The southern Mexican state of Chiapas has the highest concentration of indigenous peoples in Mexico and ranks first among all states for the percentage of births attended by nurses or midwives. Efforts to improve maternal and child health in this region, therefore, must engage indigenous midwives and healers in a meaningful way, which presupposes an understanding and respect for the area's rich ethnomedical traditions. To this end, the present paper synthesises findings of in-depth ethnographic fieldwork by the author among Tojolab'al Mayan midwives. Several cultural themes underlying cognitive models of reproductive health are presented. Results indicate that several prominent metaphors relating to natural cycles of agricultural growth, death and regeneration form a bridge that links human fertility and illness to a living, dynamic cosmology. As suggested by quantitative analyses presented here, these 'metaphors to cure by' provide clues that are likely to prove central to the translation of public health programmes and clinician-patient communication in this population.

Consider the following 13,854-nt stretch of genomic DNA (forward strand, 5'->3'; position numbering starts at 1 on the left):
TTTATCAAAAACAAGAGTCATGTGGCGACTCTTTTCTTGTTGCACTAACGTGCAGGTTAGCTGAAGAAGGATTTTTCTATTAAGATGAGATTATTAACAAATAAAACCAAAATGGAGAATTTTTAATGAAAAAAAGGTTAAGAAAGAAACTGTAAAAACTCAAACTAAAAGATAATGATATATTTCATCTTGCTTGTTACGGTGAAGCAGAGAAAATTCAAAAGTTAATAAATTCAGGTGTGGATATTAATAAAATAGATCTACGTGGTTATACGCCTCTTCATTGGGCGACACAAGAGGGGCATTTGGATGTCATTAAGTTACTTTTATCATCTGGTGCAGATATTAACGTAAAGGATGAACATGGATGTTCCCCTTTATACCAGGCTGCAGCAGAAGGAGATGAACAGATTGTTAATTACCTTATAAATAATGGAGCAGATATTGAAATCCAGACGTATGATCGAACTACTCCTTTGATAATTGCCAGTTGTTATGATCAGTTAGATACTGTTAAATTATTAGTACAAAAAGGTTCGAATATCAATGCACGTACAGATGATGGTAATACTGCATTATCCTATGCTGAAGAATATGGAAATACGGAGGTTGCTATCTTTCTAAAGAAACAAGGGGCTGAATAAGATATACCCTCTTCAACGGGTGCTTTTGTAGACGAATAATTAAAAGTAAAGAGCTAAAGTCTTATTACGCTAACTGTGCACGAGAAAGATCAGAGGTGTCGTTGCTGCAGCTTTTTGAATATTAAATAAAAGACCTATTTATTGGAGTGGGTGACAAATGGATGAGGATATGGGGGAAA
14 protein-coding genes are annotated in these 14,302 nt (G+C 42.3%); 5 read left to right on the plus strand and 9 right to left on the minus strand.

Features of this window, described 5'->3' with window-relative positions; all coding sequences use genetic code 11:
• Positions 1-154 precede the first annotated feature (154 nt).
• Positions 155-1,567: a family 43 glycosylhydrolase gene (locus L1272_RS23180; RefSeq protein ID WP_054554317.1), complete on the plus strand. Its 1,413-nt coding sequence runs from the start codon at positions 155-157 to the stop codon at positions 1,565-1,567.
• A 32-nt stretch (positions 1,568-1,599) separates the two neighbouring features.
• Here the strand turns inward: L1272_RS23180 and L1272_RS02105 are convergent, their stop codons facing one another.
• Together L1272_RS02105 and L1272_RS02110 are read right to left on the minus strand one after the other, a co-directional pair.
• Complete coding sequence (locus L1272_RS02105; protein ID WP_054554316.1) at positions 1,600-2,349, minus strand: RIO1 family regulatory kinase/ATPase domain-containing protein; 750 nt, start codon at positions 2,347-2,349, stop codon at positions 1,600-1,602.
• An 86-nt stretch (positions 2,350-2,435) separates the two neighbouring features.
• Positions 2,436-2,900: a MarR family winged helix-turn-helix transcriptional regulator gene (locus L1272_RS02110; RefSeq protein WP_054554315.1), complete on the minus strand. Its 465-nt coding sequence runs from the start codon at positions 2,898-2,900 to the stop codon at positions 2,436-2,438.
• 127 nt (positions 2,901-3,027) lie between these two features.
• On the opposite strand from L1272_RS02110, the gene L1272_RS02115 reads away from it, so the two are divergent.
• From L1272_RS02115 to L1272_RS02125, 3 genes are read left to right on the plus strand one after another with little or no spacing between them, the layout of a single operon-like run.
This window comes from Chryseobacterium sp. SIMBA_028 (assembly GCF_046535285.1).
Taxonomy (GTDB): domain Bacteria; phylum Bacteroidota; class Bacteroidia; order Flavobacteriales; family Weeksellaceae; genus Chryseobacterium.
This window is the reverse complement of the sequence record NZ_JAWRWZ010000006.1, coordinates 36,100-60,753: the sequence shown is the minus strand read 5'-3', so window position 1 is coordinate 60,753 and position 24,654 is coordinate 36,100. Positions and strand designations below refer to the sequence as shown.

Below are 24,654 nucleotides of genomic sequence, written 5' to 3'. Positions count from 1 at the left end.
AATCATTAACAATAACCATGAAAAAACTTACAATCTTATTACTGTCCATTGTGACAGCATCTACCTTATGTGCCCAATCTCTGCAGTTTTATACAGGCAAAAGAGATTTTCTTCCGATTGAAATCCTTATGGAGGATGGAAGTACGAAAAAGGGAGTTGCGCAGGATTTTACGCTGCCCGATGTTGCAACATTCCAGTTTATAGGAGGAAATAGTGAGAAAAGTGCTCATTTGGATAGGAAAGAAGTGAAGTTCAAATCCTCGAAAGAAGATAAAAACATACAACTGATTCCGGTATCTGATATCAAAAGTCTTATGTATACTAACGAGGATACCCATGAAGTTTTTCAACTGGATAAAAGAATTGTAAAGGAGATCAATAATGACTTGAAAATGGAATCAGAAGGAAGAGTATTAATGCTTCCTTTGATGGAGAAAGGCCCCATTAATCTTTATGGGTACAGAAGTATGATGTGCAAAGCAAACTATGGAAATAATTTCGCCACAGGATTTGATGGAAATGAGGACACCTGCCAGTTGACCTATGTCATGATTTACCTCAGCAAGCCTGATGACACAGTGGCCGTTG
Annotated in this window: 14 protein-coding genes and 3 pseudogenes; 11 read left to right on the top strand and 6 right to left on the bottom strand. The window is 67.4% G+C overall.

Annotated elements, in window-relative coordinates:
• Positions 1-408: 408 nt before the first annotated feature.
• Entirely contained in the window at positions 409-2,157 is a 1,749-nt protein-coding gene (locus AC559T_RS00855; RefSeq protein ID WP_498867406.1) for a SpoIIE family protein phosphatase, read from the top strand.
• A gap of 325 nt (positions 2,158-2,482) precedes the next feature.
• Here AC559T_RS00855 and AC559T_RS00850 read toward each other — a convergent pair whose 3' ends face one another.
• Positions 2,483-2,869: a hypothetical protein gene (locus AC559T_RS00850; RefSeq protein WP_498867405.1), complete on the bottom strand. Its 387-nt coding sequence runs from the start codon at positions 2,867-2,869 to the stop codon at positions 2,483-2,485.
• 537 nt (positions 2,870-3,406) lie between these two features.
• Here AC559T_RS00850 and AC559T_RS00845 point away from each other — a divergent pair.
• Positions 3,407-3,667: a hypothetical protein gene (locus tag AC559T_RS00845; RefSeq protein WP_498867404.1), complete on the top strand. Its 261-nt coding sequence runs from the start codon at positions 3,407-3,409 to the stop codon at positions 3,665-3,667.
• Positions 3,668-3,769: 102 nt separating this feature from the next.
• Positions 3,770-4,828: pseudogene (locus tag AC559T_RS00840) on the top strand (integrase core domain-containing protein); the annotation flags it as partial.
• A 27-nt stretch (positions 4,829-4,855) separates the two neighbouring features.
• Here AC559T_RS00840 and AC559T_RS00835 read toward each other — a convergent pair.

ASJC Scopus subject areas
- Arts and Humanities (miscellaneous)
- Public Health, Environmental and Occupational Health